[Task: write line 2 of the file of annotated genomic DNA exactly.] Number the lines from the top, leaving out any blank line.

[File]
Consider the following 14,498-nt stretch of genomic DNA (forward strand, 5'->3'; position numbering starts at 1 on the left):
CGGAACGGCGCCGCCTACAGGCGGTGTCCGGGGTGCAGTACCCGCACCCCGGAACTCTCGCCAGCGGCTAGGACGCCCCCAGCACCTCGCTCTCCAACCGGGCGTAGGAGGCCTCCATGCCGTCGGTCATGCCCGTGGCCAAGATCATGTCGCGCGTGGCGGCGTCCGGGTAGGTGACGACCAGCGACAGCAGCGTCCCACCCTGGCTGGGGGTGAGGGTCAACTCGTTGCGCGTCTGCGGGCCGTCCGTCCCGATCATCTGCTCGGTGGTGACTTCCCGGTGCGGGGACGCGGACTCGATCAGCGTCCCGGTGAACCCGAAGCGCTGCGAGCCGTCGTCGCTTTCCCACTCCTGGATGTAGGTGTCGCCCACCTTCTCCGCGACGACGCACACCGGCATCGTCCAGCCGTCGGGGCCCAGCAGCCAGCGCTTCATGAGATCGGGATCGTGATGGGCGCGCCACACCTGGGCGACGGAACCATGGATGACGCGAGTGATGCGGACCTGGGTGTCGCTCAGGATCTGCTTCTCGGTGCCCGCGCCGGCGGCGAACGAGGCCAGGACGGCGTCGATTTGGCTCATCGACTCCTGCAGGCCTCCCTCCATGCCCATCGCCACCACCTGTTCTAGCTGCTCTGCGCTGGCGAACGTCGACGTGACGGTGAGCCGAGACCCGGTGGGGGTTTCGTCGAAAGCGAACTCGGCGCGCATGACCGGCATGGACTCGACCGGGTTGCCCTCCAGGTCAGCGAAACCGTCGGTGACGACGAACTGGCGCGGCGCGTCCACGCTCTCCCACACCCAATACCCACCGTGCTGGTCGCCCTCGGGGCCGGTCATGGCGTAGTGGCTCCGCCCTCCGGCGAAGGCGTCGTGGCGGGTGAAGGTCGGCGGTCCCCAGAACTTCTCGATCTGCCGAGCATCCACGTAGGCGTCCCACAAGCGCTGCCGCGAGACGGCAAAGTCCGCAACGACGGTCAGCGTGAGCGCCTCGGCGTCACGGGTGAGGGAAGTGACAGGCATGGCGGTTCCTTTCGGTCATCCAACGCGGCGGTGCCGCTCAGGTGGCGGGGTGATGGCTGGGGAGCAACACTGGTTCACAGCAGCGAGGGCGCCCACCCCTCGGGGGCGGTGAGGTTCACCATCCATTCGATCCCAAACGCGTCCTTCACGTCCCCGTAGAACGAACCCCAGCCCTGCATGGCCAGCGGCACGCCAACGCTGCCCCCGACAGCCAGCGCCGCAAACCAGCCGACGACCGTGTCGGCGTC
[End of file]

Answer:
CGGAACGGCGCCGCCTACAGGCGGTGTCCGGGGTGCAGTACCCGCACCCCGGAACTCTCGCCAGCGGCTAGGACGCCCCCAGCACCTCGCTCTCCAACCGGGCGTAGGAGGCCTCCATGCCGTCGGTCATGCCCGTGGCCAAGATCATGTCGCGCGTGGCGGCGTCCGGGTAGGTGACGACCAGCGACAGCAGCGTCCCACCCTGGCTGGGGGTGAGGGTCAACTCGTTGCGCGTCTGCGGGCCGTCCGTCCCGATCATCTGCTCGGTGGTGACTTCCCGGTGCGGGGACGCGGACTCGATCAGCGTCCCGGTGAACCCGAAGCGCTGCGAGCCGTCGTCGCTTTCCCACTCCTGGATGTAGGTGTCGCCCACCTTCTCCGCGACGACGCACACCGGCATCGTCCAGCCGTCGGGGCCCAGCAGCCAGCGCTTCATGAGATCGGGATCGTGATGGGCGCGCCACACCTGGGCGACGGAACCATGGATGACGCGAGTGATGCGGACCTGGGTGTCGCTCAGGATCTGCTTCTCGGTGCCCGCGCCGGCGGCGAACGAGGCCAGGACGGCGTCGATTTGGCTCATCGACTCCTGCAGGCCTCCCTCCATGCCCATCGCCACCACCTGTTCTAGCTGCTCTGCGCTGGCGAACGTCGACGTGACGGTGAGCCGAGACCCGGTGGGGGTTTCGTCGAAAGCGAACTCGGCGCGCATGACCGGCATGGACTCGACCGGGTTGCCCTCCAGGTCAGCGAAACCGTCGGTGACGACGAACTGGCGCGGCGCGTCCACGCTCTCCCACACCCAATACCCACCGTGCTGGTCGCCCTCGGGGCCGGTCATGGCGTAGTGGCTCCGCCCTCCGGCGAAGGCGTCGTGGCGGGTGAAGGTCGGCGGTCCCCAGAACTTCTCGATCTGCCGAGCATCCACGTAGGCGTCCCACAAGCGCTGCCGCGAGACGGCAAAGTCCGCAACGACGGTCAGCGTGAGCGCCTCGGCGTCACGGGTGAGGGAAGTGACAGGCATGGCGGTTCCTTTCGGTCATCCAACGCGGCGGTGCCGCTCAGGTGGCGGGGTGATGGCTGGGGAGCAACACTGGTTCACAGCAGCGAGGGCGCCCACCCCTCGGGGGCGGTGAGGTTCACCATCCATTCGATCCCAAACGCGTCCTTCACGTCCCCGTAGAACGAACCCCAGCCCTGCATGGCCAGCGGCACGCCAACGCTGCCCCCGACAGCCAGCGCCGCAAACCAGCCGACGACCGTGTCGGCGTC